Business / Financial Markets | TSE DATA & REPORT

Nikkei ends moderately higher at 21,746 in thin trading ahead of U.S. jobs report


Stocks managed to extend their gains Friday while investors sat on the fences to wait for the U.S. Labor Department’s employment report for June.

The 225-issue Nikkei average rose 43.93 points, or 0.20 percent, to end at 21,746.38 on the Tokyo Stock Exchange after gaining 64.29 points Thursday.

The Topix index of all first-section issues closed up 2.80 points, or 0.18 percent, at 1,592.58. It rose 10.24 points the previous day.

Both indexes fluctuated around Thursday’s closing levels in early morning trading due to a lack of fresh trading incentives, brokers said.

Stocks expanded losses later in the morning, pressured by the sluggish performance of their Shanghai counterparts. But the market bounced back toward noon and remained buoyant in the afternoon, supported by individual investors’ buying of issues backed by brisk earnings, brokers said.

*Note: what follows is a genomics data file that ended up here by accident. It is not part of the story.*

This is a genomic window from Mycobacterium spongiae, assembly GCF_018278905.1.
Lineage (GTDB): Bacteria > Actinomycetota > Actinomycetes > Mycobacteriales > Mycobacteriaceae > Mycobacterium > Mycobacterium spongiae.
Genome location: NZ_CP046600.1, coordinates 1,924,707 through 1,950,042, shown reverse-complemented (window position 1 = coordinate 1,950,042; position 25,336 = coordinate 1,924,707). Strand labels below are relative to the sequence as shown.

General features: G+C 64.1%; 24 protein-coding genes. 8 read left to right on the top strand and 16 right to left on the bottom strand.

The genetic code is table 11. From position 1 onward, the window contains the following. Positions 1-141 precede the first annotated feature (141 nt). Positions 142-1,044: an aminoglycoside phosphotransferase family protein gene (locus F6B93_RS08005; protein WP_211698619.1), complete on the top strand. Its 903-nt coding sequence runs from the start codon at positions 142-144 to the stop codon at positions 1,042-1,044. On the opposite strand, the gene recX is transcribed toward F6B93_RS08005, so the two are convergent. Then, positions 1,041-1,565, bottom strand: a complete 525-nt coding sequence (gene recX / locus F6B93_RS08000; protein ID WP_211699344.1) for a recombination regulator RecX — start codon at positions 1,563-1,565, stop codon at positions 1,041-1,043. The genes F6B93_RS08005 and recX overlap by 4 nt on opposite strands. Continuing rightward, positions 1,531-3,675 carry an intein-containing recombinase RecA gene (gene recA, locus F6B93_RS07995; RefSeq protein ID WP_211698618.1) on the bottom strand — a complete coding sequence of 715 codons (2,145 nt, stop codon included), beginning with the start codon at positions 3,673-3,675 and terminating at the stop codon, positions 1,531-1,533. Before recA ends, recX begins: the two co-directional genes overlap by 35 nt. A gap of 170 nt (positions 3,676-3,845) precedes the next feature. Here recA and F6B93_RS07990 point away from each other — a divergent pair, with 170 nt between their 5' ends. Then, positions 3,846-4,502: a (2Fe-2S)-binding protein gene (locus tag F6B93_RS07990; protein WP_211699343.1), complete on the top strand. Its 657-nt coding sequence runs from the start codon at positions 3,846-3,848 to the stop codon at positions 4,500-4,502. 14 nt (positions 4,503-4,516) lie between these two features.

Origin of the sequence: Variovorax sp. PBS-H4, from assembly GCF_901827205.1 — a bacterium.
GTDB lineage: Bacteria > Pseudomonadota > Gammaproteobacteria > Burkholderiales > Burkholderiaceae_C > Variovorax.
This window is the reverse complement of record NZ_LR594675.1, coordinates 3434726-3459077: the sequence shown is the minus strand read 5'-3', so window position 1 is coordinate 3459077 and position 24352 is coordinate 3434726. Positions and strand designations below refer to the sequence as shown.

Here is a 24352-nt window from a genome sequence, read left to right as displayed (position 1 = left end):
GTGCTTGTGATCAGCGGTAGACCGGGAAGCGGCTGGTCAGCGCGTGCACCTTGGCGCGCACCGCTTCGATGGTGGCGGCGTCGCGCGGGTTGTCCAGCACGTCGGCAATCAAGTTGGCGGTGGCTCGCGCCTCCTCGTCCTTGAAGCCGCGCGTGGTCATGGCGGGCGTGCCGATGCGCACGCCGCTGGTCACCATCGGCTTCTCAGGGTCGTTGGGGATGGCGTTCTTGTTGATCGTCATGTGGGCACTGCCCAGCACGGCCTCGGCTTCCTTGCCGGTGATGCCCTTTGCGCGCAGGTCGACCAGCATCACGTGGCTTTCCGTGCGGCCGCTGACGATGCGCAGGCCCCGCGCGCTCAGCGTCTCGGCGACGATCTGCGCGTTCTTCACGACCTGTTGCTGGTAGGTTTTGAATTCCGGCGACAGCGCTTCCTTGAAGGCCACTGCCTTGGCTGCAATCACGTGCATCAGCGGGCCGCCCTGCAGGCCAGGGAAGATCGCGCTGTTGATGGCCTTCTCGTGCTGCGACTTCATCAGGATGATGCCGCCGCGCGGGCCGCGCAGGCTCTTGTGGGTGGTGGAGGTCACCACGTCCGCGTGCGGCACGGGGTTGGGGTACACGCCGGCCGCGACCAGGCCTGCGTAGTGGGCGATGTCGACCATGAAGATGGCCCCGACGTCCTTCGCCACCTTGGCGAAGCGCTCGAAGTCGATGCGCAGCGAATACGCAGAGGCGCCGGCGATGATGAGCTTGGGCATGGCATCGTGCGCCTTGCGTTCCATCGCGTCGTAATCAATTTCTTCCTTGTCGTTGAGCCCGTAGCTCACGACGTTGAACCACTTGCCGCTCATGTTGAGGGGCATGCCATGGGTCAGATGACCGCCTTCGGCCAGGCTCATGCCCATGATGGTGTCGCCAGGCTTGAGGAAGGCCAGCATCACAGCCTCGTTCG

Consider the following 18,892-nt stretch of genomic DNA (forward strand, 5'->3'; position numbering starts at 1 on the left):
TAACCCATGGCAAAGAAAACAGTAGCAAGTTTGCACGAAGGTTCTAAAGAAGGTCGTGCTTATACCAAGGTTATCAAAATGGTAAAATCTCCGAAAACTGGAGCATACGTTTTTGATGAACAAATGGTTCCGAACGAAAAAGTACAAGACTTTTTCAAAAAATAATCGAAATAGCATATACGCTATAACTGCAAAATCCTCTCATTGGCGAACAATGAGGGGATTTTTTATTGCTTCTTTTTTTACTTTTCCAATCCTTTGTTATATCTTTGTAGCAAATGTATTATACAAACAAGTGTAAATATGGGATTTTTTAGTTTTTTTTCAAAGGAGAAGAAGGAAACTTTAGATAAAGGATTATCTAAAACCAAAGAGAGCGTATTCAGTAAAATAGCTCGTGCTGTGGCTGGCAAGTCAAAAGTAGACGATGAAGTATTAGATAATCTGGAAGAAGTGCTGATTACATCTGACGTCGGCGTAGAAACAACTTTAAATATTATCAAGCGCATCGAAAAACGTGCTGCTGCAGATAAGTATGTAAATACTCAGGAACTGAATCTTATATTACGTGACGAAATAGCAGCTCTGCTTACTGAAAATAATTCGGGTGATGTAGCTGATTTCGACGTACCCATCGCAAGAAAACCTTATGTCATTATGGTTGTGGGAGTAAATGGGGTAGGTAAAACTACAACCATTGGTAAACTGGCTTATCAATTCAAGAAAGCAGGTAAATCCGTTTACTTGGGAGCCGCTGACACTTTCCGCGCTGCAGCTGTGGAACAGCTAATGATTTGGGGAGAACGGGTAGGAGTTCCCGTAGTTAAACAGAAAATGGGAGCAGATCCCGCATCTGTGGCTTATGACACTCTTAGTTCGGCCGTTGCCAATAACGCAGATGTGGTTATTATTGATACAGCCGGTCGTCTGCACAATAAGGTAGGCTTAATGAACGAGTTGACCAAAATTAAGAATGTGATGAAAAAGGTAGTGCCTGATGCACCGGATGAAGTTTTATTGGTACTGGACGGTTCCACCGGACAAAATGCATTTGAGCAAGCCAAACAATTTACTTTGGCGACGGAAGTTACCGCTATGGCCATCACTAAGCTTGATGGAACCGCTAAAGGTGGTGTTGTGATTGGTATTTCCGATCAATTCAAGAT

“Market players were reluctant to tilt positions either way before seeing the headline nonfarm payroll number” in the U.S. jobs report, due out later Friday, Yutaka Miura, senior technical analyst at Mizuho Securities Co., pointed out.

“Trading was lethargic with fewer foreign participants after the U.S. Independence Day holiday,” said Tomoaki Fujii, head of the investment research division at Akatsuki Securities Inc.

Rising issues outnumbered falling ones 1,208 to 841 in the TSE’s first section, while 100 issues were unchanged.

Volume rose to 933 million shares from Thursday’s 882 million.

Retail group Seven & I Holdings soared 3.60 percent, thanks to better-than-expected net operating profit for March to May.

Medical equipment maker Mani went up 7.41 percent after announcing a stock split plan and bullish earnings for the first three quarters of its business year through August.

Also on the positive side were tobacco giant JT and mayonnaise maker Kewpie.

On the other hand, Osaka Organic Chemical Industry dropped 1.15 percent after its earnings results for the December-May first half of its business year failed to beat market consensuses.

Other major losers included cybermall operator Rakuten and technology investor SoftBank Group.

In index futures trading on the Osaka Exchange, the key September contract on the Nikkei average rose 30 points to end at 21,700.